Researchers turn powerful, viscous disinfectants into breathable mist for the first time

A team of engineers and physicians in San Diego have developed a device that diffuses potent disinfectants for airborne delivery. Notably, the device works on a range of disinfectants that have never been atomized before, such as Triethylene glycol, or TEG. In a study published in the August issue of Applied Microbiology and Biotechnology, the team used the device to ...

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Novel PET imaging noninvasively pinpoints colitis inflammation sites

A novel positron emission tomography (PET) imaging method shows promise for noninvasively pinpointing sites of inflammation in people with inflammatory bowel disease (IBD), which includes ulcerative colitis and Crohn’s disease. The University of California, Los Angeles (UCLA), study is featured inThe Journal of Nuclear Medicine. The U.S. Centers for Disease Control states that approximately three million Americans reported being diagnosed ...

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Low- or no-calorie soft drinks linked to improved outcomes in colon cancer

Drinking artificially sweetened beverages is associated with a significantly lower risk of colon cancer recurrence and cancer death, a team of investigators led by a Yale Cancer Center scientist has found. The study was published in PLOS ONE. “Artificially sweetened drinks have a checkered reputation in the public because of purported health risks that have never really been documented,” said the ...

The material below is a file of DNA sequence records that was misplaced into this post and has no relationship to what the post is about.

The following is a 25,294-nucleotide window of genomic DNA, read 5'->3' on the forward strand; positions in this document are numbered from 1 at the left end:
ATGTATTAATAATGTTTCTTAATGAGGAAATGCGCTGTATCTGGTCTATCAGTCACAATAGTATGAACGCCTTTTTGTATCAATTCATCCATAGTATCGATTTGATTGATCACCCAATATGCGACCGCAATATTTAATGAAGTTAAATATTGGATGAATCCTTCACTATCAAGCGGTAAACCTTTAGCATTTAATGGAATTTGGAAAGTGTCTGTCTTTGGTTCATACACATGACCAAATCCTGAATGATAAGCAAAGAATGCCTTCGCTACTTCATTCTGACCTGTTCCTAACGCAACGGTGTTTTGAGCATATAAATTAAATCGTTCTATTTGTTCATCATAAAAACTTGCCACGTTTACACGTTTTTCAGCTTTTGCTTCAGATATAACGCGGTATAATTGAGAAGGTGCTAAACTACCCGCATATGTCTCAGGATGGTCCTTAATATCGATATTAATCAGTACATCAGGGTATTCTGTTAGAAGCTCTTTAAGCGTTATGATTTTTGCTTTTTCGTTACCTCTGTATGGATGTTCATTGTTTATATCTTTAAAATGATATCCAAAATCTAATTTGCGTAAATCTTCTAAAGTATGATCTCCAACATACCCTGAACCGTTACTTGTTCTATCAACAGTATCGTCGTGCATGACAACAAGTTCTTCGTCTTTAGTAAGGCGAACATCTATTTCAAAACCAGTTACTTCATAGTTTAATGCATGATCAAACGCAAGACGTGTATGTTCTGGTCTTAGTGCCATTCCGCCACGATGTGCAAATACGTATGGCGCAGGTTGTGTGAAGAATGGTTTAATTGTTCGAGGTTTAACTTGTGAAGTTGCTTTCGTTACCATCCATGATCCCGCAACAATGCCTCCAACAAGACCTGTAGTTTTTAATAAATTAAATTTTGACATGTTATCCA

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Researchers improve screening rates for West Virginia’s second-deadliest cancer

In West Virginia, where colorectal cancer is the second-deadliest type of cancer, half of all colorectal cancers elude diagnosis until they have already grown beyond the colon. With Medicaid expansion, more West Virginians now have health insurance for cancer screening, yet many barriers to screening persist. West Virginia University researchers are working to improve screening rates for the state, which ...

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New program advances technologies and treatments of gastrointestinal, metabolic ailments

Cedars-Sinai has launched an initiative to accelerate the development of novel drugs, devices and therapies aimed at improving treatments for patients with gastrointestinal and metabolic diseases. Physician-scientists and others in the Medically Associated Science and Technology (MAST) Program are focusing their research expertise on disorders of the microbiome. This naturally occurring ecosystem of single-cell organisms — including bacteria, fungi, viruses ...

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